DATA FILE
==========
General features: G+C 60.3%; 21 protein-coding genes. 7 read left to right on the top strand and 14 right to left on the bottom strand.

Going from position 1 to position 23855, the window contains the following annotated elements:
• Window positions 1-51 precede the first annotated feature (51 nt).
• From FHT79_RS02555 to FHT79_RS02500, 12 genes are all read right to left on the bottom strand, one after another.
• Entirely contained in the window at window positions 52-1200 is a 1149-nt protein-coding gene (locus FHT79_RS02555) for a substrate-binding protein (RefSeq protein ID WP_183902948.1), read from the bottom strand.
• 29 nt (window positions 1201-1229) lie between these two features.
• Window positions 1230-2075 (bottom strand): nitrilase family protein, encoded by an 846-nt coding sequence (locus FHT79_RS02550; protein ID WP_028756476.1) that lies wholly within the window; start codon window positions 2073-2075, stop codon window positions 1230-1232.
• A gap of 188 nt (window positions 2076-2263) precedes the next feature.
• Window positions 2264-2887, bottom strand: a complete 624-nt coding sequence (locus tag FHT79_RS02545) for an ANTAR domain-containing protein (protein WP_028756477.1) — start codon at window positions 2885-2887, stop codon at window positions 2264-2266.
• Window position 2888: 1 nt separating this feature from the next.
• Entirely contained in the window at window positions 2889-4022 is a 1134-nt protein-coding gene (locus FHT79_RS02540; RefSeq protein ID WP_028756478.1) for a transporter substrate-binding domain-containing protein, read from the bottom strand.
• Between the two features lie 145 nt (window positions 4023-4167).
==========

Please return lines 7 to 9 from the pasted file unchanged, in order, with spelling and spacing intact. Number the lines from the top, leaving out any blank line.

• Window positions 1230-2075 (bottom strand): nitrilase family protein, encoded by an 846-nt coding sequence (locus FHT79_RS02550; protein ID WP_028756476.1) that lies wholly within the window; start codon window positions 2073-2075, stop codon window positions 1230-1232.
• A gap of 188 nt (window positions 2076-2263) precedes the next feature.
• Window positions 2264-2887, bottom strand: a complete 624-nt coding sequence (locus tag FHT79_RS02545) for an ANTAR domain-containing protein (protein WP_028756477.1) — start codon at window positions 2885-2887, stop codon at window positions 2264-2266.